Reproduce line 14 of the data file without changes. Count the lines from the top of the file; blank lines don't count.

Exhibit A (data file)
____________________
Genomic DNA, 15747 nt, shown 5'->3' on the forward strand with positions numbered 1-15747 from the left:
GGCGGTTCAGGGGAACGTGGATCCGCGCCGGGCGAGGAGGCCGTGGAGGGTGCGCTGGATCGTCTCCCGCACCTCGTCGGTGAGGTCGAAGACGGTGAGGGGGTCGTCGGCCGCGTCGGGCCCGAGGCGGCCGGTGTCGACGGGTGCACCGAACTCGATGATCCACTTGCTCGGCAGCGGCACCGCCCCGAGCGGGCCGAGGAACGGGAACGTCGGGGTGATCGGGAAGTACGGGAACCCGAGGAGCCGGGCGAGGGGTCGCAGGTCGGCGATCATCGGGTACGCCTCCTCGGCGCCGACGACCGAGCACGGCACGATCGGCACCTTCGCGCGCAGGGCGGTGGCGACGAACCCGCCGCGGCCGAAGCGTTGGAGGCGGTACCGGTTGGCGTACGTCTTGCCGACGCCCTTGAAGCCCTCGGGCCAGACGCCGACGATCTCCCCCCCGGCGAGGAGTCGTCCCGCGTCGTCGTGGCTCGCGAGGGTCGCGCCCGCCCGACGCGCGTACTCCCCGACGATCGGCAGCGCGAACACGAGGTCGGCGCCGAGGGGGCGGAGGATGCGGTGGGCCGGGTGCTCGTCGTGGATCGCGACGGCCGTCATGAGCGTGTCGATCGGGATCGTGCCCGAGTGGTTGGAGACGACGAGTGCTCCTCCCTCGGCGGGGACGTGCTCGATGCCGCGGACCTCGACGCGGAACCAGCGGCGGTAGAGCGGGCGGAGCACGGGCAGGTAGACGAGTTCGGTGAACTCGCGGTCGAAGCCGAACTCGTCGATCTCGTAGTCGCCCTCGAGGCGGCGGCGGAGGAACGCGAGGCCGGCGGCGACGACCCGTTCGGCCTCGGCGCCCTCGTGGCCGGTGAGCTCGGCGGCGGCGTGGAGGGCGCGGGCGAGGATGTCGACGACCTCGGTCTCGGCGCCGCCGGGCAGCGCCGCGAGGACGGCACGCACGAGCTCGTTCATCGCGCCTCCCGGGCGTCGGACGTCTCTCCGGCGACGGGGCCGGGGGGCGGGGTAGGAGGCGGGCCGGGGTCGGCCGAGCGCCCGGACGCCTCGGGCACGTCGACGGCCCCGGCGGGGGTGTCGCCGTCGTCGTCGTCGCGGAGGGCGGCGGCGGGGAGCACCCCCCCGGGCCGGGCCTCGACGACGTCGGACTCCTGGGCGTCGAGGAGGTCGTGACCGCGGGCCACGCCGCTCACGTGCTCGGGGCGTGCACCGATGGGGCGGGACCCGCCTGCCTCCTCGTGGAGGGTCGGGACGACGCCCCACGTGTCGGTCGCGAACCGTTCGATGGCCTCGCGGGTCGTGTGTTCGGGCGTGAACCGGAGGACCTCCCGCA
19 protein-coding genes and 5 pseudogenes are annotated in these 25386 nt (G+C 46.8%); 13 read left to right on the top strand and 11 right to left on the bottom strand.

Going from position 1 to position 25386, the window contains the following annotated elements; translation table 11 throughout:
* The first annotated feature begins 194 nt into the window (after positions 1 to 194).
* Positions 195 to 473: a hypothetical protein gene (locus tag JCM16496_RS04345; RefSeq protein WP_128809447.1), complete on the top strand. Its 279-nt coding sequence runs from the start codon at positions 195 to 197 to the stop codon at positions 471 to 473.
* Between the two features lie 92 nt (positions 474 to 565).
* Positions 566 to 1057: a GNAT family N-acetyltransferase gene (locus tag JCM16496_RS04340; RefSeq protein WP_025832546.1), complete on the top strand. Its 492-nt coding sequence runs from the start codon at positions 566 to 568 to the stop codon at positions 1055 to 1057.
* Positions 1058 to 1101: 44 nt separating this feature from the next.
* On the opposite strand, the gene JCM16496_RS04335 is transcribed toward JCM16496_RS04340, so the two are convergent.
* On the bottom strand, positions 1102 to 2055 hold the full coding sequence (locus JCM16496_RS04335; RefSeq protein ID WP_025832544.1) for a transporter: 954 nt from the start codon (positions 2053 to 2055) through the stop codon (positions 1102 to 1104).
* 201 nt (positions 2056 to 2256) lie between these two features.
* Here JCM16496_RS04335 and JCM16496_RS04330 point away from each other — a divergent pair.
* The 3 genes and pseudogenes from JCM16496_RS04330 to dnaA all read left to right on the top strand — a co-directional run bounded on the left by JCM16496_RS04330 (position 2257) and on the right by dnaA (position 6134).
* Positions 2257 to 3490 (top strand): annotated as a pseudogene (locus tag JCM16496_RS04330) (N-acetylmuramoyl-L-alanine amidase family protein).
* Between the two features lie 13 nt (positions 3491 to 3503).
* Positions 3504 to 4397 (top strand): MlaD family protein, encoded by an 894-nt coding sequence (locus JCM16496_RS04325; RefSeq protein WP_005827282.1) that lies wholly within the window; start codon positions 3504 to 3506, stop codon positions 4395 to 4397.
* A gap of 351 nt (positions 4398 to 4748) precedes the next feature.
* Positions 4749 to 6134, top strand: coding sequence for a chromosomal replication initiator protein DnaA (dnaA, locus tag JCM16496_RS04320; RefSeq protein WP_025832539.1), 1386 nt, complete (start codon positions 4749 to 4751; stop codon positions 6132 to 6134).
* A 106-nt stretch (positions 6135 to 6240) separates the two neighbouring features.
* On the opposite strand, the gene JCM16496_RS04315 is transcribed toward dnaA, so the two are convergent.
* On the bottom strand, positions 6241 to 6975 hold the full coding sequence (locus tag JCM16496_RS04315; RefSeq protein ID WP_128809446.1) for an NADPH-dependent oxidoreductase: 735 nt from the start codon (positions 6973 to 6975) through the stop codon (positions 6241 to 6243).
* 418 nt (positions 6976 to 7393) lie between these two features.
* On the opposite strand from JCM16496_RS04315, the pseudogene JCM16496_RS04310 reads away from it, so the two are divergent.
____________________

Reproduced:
* The 3 genes and pseudogenes from JCM16496_RS04330 to dnaA all read left to right on the top strand — a co-directional run bounded on the left by JCM16496_RS04330 (position 2257) and on the right by dnaA (position 6134).